Justice Secretary Kenneth Clarke has announced new plans to encourage more women and people from minority backgrounds to become judges.
Mr. Clarke said that new laws would be put in place to remove obstacles which can limit diversity in the judiciary.
They include changing the rules to extend part-time working patterns for senior judges, intended to help balance work and family lives.
New plans will also enable ‘positive action’ for appointments – meaning that if two candidates are completely equal in their abilities, a selection can be made on the basis of improving diversity.
The moves will not change the over-riding principle of appointments based on merit but are intended to enable clear career progression, encourage applications from a wider talent pool and continue to create a judiciary which reflects society, the government said.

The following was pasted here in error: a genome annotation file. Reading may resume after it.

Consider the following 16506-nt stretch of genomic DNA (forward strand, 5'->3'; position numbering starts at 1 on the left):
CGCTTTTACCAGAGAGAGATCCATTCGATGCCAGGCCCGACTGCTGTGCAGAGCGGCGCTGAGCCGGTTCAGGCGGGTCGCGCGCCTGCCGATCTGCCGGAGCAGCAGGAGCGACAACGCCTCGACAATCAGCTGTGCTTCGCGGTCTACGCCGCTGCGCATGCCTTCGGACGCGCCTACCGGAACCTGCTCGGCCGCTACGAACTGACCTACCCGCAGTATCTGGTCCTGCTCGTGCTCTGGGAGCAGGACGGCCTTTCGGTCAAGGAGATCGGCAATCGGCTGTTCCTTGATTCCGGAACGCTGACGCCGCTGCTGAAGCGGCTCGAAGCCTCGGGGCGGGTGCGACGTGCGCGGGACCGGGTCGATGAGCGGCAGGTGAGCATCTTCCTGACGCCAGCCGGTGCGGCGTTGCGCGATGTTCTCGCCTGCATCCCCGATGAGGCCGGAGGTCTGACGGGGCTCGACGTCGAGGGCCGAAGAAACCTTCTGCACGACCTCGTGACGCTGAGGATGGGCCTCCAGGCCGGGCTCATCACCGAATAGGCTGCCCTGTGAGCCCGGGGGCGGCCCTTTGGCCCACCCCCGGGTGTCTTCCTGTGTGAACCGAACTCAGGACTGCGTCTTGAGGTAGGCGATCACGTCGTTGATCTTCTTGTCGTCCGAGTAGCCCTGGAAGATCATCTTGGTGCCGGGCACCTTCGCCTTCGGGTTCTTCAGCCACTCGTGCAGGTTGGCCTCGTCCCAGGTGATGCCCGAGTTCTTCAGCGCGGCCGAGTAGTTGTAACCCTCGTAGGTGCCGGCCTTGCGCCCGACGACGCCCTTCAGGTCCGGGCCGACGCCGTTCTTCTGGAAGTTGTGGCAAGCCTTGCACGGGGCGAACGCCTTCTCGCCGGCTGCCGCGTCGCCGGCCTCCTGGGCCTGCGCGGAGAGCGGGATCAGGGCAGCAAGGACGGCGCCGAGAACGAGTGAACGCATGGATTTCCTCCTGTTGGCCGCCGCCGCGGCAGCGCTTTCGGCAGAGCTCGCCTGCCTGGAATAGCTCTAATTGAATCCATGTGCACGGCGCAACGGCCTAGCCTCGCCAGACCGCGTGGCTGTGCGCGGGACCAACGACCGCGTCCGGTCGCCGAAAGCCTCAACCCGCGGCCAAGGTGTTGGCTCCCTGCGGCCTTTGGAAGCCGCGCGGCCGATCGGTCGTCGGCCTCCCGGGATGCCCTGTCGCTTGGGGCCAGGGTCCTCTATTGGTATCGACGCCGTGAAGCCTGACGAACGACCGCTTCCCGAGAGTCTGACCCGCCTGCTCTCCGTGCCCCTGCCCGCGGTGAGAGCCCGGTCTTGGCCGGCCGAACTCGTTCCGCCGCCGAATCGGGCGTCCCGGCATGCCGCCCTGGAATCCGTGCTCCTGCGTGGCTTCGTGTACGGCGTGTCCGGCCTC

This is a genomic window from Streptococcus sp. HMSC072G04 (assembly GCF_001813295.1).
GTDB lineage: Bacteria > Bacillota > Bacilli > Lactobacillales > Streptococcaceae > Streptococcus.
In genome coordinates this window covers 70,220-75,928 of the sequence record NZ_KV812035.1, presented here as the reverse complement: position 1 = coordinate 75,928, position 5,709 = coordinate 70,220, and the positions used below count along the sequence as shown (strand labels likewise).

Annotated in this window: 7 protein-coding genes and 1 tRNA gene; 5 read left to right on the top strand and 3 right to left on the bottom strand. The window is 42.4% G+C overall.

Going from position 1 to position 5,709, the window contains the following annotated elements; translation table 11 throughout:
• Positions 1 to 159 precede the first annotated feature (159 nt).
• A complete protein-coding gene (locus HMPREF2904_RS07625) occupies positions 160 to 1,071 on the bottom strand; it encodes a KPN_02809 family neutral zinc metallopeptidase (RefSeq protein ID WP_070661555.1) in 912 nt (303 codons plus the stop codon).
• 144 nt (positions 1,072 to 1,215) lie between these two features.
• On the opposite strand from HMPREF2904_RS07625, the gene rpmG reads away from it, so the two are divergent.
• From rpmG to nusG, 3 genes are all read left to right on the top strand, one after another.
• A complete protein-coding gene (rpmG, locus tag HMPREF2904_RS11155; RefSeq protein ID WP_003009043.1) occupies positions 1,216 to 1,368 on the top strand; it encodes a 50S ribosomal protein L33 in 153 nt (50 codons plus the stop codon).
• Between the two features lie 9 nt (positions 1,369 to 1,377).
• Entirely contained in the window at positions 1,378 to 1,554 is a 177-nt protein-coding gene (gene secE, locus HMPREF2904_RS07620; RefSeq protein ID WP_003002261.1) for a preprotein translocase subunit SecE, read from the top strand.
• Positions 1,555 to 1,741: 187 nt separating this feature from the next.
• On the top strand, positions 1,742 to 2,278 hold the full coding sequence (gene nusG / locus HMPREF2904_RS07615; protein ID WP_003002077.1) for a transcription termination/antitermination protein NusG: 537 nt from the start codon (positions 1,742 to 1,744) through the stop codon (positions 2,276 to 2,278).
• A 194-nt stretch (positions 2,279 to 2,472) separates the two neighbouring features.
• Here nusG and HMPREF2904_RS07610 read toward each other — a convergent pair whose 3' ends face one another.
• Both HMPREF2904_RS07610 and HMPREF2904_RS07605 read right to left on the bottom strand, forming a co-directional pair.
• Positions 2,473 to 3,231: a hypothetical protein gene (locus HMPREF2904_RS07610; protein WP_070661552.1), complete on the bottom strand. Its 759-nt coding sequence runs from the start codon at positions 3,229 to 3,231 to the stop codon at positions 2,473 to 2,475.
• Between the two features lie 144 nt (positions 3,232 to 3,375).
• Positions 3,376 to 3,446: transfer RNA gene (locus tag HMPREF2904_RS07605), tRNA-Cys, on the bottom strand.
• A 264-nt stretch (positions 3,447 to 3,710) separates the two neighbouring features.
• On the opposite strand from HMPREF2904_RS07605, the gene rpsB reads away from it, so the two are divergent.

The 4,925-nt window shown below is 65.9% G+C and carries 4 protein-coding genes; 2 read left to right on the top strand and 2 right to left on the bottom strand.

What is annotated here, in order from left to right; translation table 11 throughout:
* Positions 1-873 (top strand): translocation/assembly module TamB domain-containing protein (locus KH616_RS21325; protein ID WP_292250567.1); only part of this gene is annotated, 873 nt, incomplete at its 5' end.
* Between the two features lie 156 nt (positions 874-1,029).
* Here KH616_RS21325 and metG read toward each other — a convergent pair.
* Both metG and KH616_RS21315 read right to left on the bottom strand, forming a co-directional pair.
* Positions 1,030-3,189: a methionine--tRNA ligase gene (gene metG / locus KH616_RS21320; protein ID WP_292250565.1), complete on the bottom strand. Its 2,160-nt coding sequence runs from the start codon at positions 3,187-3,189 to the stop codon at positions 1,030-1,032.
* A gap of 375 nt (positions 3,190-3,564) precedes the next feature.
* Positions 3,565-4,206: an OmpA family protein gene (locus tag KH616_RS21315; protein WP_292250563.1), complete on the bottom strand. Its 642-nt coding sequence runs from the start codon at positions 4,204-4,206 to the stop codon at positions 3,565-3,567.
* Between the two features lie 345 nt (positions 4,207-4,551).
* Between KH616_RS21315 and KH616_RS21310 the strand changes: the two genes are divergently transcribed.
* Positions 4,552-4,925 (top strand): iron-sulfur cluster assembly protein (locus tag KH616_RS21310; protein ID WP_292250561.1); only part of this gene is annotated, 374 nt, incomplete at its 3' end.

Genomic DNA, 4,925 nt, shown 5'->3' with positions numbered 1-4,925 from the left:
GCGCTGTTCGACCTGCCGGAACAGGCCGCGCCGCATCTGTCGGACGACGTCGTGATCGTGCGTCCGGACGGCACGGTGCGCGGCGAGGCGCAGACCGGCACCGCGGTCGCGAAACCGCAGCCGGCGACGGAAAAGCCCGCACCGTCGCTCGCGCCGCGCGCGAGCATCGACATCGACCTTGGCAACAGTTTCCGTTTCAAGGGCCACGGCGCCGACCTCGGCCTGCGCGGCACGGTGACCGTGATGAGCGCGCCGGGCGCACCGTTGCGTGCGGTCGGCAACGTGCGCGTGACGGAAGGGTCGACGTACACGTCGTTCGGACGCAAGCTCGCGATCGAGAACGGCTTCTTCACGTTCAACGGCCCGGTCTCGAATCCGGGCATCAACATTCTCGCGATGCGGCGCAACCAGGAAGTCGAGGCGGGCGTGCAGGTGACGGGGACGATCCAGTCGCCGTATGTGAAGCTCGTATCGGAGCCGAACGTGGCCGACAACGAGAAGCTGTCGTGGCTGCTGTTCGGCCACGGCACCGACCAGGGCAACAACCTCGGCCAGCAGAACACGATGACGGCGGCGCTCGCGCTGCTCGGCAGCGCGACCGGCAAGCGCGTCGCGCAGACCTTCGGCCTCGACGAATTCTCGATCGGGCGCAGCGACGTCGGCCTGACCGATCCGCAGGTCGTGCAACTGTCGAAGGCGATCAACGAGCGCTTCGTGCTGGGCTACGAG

The changes are the latest part of on-going work to bring more diversity among judges, which is being carried out in partnership with the judiciary, the Judicial Appointments Commission (JAC) and the legal professions.
Mr. Clarke said: “We are lucky in this country that we have the finest judiciary in the world. We intend to build on that – we will continue to recruit the very best judges but at the same time we will do what we can to encourage top applicants from a diverse range of backgrounds, so that the judiciary better reflects society.”
The proposed changes have been included in the Crime and Courts Bill, which was introduced into Parliament on 10th May 2012. The measures will not take effect until the Parliament approves the Bill.